Dr. L. Bledow, the doyen of the band, was born at Berlin in 1795, and was already a player of mature years and much experience at the beginning of the period we are now considering. To a knowledge of mathematics evinced by his employment as teacher in more than one public day school, he added an acquaintance with modern languages unusual even among his highly educated countrymen. Thus he was essentially a learned player, familiar with the Italian authors of the last century and the English school of which Lewis is the central figure; while these, the latter especially, were little known to his comrades. He amassed a fine Chess library in various languages, which Kossak notes in 1846 as one of the two best private collections then existing, the other being George Walker's. Both these were men of moderate means, and brought more skill than capital to the pursuit of book-hunting; and they have since been eclipsed by such magnificent collectors as Rinington Wilson the Yorkshire squire, George Allen of Philadelphia and, we believe, some other Americans. On Bledow's death his Chess books were, as we were informed by Staunton, first offered for sale in England ; but they found a more appropriate home in the Royal Library at Berlin. During his life-time he was in general chary of allowing others to see or borrow his treasures, treating his learning as something of a monopoly: he made an exception, however, in favour of Von der Lasa when editing the Handbuch. In other respects this great monument of Berlin Chess owed little to Bledow, as he was not much given to original analysis. He conducted many games by correspondence ; often spent his holidays playing in the German cities, such as Hamburg and Breslau ; and thus made the acquaintance of nearly all the leading players, at least of his own country. Of knight-errantry abroad in quest of opponents there is no mention. Being a man of social qualities and a good correspondent, his acquaintances often ripened into friendships which were well kept up : he became, we are told, the adviser of a large Chess public, was in request as umpire in matches, and was thus well qualified for the position he ultimately achieved, that of founder of the first German Chess magazine. He had made proposals to a Prague publisher as early as 1844 ; but it was not until July 1846 that the first number of the Schachzeitung appeared. In the following month he died, having long been in declining health. In the words of his friend Kossak, " he was permitted to pioneer the way for others by the opening number only, and then was torn from us for ever." His pet creation is now in its 41st year of uninterrupted prosperity : under a succession of able editors it has enjoyed the inestimable advantage of having always the same publishers (Messrs. Veit and Co., at first in Berlin, since 1859 at Leipzig). At the time of his death he had been for a short period President of the Berlin Chess Club, the same, we believe, which now exists : the old exclusive club having been reorganised about 1840 on a more liberal footing. His rank as a Chess master in practical play is rather difficult to decide. The contemporary estimate by Kossak, an intimate personal friend writing in the first moments of loss, certainly requires some abatement: he compares him to Labourdonnais, and says that " Bledow has died unconquered," naming most of the German masters of the day, and the Hungarians Szen and Lowenthal, as either his equals or his inferiors. Von der Lasa, whose modesty scarcely allows him to do justice to himself, nevertheless lets us see that there is another side to the question. Owing to the state of his health, Bledow had gradually withdrawn from serious play for some years before his death. In many cases his games do not represent the topmost strength of his opponents. Horwitz, Anderssen, Buckle had only played with him long before they culminated ; and as the superiority of Hanstein and Von der Lasa asserted itself more and more unequivocally he gave up playing with them and took refuge in odds-giving. Even in his best days there was, on the testimony of both these masters, a distinctly weak side to his play. He shone more in inventing ingenious attacks than in the defence of difficult positions; he generally evaded the King's Gambit by 2 B to B 4, and when he accepted it, defended it badly; he was brilliant, but given to setting traps, which gave rise to a comparison between his style and that of Greco. Only occasionally did he carry out far-reaching combinations with a continuity of execution (Consequenz) which reminded men of Anderssen or Labourdonnais. His physical endurance seems never to have been tested by long match games ; and there is, on the whole, sufficient evidence that he was not of the stuff of which the greatest players are made. As an interesting and important figure, however, in the Chess world he has claimed a rather disproportionate amount of our space.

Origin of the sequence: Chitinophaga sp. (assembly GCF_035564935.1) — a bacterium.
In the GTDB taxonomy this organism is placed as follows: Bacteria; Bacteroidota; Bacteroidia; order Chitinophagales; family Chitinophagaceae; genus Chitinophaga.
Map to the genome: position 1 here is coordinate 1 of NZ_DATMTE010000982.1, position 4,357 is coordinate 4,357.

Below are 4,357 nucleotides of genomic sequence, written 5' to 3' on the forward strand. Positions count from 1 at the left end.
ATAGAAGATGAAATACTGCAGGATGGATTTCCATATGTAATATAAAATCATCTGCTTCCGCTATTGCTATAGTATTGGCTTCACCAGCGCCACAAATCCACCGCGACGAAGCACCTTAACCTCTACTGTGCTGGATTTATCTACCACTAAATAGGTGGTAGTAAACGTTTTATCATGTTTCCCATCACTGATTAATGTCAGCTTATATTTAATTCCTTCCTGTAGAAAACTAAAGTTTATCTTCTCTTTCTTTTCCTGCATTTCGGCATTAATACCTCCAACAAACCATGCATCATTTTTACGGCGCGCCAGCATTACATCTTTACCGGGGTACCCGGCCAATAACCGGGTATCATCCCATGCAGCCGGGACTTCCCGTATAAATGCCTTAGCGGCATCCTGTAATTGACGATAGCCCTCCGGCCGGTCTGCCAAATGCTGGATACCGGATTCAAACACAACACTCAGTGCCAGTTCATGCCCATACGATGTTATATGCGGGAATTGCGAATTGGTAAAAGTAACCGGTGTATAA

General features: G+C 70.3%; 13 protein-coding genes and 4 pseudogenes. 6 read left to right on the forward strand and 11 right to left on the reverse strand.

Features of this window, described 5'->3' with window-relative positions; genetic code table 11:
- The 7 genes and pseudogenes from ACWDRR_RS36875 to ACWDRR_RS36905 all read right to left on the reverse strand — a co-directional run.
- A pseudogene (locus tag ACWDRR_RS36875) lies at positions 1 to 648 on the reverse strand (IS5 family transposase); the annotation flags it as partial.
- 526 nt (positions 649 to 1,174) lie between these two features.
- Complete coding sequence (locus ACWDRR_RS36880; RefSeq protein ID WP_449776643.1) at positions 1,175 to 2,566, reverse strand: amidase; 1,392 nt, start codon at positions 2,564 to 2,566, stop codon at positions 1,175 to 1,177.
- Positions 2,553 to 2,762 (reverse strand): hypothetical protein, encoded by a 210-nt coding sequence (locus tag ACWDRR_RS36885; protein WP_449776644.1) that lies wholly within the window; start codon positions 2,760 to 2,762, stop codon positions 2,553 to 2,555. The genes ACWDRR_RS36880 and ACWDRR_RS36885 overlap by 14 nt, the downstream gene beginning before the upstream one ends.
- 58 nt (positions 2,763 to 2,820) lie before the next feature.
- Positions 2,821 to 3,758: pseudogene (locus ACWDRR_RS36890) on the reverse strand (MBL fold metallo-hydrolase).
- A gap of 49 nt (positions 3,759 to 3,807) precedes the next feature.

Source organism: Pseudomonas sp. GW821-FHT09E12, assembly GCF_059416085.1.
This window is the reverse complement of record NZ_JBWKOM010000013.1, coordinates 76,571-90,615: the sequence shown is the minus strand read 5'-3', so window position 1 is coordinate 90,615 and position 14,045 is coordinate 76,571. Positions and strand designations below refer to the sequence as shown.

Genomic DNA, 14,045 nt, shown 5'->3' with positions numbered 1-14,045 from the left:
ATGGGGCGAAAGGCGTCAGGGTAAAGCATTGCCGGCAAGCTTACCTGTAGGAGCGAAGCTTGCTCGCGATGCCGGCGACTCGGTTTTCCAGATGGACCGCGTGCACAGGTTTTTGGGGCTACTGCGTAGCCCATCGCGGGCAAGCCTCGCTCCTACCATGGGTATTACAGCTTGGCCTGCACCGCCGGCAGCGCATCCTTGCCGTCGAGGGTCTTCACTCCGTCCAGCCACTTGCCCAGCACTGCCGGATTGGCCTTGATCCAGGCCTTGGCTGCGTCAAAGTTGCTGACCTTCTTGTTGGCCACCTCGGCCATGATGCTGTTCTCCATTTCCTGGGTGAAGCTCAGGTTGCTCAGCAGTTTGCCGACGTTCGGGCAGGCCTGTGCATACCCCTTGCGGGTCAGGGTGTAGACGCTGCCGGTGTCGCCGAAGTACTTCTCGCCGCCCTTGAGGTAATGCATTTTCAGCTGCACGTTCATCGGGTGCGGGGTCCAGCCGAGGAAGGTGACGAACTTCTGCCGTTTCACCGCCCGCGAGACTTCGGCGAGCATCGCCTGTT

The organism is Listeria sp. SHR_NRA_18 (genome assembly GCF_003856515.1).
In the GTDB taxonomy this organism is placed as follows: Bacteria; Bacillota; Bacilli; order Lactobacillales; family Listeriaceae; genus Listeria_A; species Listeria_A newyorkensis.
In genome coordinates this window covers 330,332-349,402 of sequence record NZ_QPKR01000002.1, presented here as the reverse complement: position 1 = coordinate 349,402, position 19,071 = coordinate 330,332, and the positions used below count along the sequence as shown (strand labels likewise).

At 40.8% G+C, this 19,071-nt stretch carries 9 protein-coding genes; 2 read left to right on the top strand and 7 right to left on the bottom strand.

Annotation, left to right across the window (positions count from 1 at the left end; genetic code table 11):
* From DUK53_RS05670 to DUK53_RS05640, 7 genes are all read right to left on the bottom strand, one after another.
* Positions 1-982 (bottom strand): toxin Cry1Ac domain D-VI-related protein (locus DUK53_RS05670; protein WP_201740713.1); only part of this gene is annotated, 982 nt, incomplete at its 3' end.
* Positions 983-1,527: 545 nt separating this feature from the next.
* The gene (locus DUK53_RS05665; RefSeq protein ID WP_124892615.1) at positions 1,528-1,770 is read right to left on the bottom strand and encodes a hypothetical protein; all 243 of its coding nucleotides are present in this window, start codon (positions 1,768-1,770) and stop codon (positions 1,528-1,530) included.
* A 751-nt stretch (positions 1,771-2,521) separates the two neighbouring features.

The next in standing were the two painters, Schorn and Horwitz. It was only by courtesy, it would seem, or to make up the mystic number seven, that the former was reckoned among the Pleiads; he must have been on quite a different plane from the rest; but he was as much above Horwitz as an artist as he was below him as a Chess-player. Carl Schorn was born at Dusseldorf in 1802, and was at Berlin till 1839 or 1840, when he visited Italy and finally settled at Munich. There he died in October 1850, within a week of Hanstein, leaving unfinished a picture of the Deluge which he was painting for the art-loving ex-king Louis I. The obituary notices, we are told, paid a handsome tribute to his artistic powers ; but the writer in the Schalizeitung naturally treats of him only from the Chessplayer's point of view. After his morning's work in the studio he came every day to the Blumengarten to smoke a clay pipe of portentous length, to smash the smaller fry at Chess, to look on at the great men and occasionally try conclusions with them, and to enliven them all with the flashes of his wit and humour. His fun was ferocious on the surface, kind-hearted at bottom, and he never gave real pain. In his style of play, as in everything else, he was an original, insisting that Chess should be treated as an art only and not as a science (here the artist nature breaks out) and laughing at the learned pundits or " Chess Brahmins " as he called them. They held on their way unmoved, and the result was the Handbuch. In reality he had acquired by practice and observation, without book study, a very fair knowledge of the openings : his eccentric style broke down in the long run against a sounder method, but he sometimes scored off the champions and gave them " splitting head-aches " by his puzzling combinations. The Chess world of Berlin was poorer at his departure, occurring as it did nearly at the same time with that of Horwitz and the removal of Bilguer by death.